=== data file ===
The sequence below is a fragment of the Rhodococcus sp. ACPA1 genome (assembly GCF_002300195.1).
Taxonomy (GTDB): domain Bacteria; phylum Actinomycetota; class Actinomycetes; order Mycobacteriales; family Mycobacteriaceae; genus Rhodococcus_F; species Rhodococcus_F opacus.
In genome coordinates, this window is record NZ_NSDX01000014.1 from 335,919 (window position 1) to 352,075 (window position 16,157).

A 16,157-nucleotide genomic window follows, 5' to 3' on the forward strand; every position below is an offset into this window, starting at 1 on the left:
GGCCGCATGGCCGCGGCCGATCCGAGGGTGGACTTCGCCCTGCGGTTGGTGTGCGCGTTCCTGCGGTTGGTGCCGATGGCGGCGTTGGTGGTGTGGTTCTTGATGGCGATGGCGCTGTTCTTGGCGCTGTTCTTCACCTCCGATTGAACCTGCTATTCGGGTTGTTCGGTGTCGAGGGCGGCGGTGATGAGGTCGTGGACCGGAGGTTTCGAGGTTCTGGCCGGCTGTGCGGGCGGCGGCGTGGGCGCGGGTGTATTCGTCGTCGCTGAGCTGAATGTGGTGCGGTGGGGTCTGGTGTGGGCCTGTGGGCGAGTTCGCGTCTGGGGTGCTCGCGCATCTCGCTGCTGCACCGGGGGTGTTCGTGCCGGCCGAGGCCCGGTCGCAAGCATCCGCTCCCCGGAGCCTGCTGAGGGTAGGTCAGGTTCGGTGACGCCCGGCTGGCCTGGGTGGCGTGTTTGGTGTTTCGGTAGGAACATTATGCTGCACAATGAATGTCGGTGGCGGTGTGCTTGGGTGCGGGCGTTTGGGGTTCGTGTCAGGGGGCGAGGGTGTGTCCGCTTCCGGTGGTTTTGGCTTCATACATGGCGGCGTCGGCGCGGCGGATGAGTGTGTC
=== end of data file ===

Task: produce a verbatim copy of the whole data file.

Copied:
The sequence below is a fragment of the Rhodococcus sp. ACPA1 genome (assembly GCF_002300195.1).
Taxonomy (GTDB): domain Bacteria; phylum Actinomycetota; class Actinomycetes; order Mycobacteriales; family Mycobacteriaceae; genus Rhodococcus_F; species Rhodococcus_F opacus.
In genome coordinates, this window is record NZ_NSDX01000014.1 from 335,919 (window position 1) to 352,075 (window position 16,157).

A 16,157-nucleotide genomic window follows, 5' to 3' on the forward strand; every position below is an offset into this window, starting at 1 on the left:
GGCCGCATGGCCGCGGCCGATCCGAGGGTGGACTTCGCCCTGCGGTTGGTGTGCGCGTTCCTGCGGTTGGTGCCGATGGCGGCGTTGGTGGTGTGGTTCTTGATGGCGATGGCGCTGTTCTTGGCGCTGTTCTTCACCTCCGATTGAACCTGCTATTCGGGTTGTTCGGTGTCGAGGGCGGCGGTGATGAGGTCGTGGACCGGAGGTTTCGAGGTTCTGGCCGGCTGTGCGGGCGGCGGCGTGGGCGCGGGTGTATTCGTCGTCGCTGAGCTGAATGTGGTGCGGTGGGGTCTGGTGTGGGCCTGTGGGCGAGTTCGCGTCTGGGGTGCTCGCGCATCTCGCTGCTGCACCGGGGGTGTTCGTGCCGGCCGAGGCCCGGTCGCAAGCATCCGCTCCCCGGAGCCTGCTGAGGGTAGGTCAGGTTCGGTGACGCCCGGCTGGCCTGGGTGGCGTGTTTGGTGTTTCGGTAGGAACATTATGCTGCACAATGAATGTCGGTGGCGGTGTGCTTGGGTGCGGGCGTTTGGGGTTCGTGTCAGGGGGCGAGGGTGTGTCCGCTTCCGGTGGTTTTGGCTTCATACATGGCGGCGTCGGCGCGGCGGATGAGTGTGTC